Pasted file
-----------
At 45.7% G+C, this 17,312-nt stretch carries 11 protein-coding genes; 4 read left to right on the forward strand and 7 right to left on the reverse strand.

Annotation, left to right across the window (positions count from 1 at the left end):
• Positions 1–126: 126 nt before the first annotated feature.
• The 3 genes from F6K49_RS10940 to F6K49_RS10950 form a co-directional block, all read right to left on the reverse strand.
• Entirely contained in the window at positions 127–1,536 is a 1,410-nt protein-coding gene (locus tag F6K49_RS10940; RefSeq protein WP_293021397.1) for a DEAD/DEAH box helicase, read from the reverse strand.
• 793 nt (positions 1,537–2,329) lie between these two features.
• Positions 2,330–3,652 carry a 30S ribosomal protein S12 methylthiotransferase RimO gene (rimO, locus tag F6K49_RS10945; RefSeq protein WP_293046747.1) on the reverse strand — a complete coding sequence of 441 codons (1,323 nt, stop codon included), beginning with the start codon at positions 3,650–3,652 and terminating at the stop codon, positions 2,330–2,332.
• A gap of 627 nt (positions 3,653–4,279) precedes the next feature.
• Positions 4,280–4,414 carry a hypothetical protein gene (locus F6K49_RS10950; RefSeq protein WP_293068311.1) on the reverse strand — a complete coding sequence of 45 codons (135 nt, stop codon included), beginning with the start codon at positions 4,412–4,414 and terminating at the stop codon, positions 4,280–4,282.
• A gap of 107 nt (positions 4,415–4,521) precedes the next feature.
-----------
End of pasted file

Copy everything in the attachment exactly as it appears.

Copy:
At 45.7% G+C, this 17,312-nt stretch carries 11 protein-coding genes; 4 read left to right on the forward strand and 7 right to left on the reverse strand.

Annotation, left to right across the window (positions count from 1 at the left end):
• Positions 1–126: 126 nt before the first annotated feature.
• The 3 genes from F6K49_RS10940 to F6K49_RS10950 form a co-directional block, all read right to left on the reverse strand.
• Entirely contained in the window at positions 127–1,536 is a 1,410-nt protein-coding gene (locus tag F6K49_RS10940; RefSeq protein WP_293021397.1) for a DEAD/DEAH box helicase, read from the reverse strand.
• 793 nt (positions 1,537–2,329) lie between these two features.
• Positions 2,330–3,652 carry a 30S ribosomal protein S12 methylthiotransferase RimO gene (rimO, locus tag F6K49_RS10945; RefSeq protein WP_293046747.1) on the reverse strand — a complete coding sequence of 441 codons (1,323 nt, stop codon included), beginning with the start codon at positions 3,650–3,652 and terminating at the stop codon, positions 2,330–2,332.
• A gap of 627 nt (positions 3,653–4,279) precedes the next feature.
• Positions 4,280–4,414 carry a hypothetical protein gene (locus F6K49_RS10950; RefSeq protein WP_293068311.1) on the reverse strand — a complete coding sequence of 45 codons (135 nt, stop codon included), beginning with the start codon at positions 4,412–4,414 and terminating at the stop codon, positions 4,280–4,282.
• A gap of 107 nt (positions 4,415–4,521) precedes the next feature.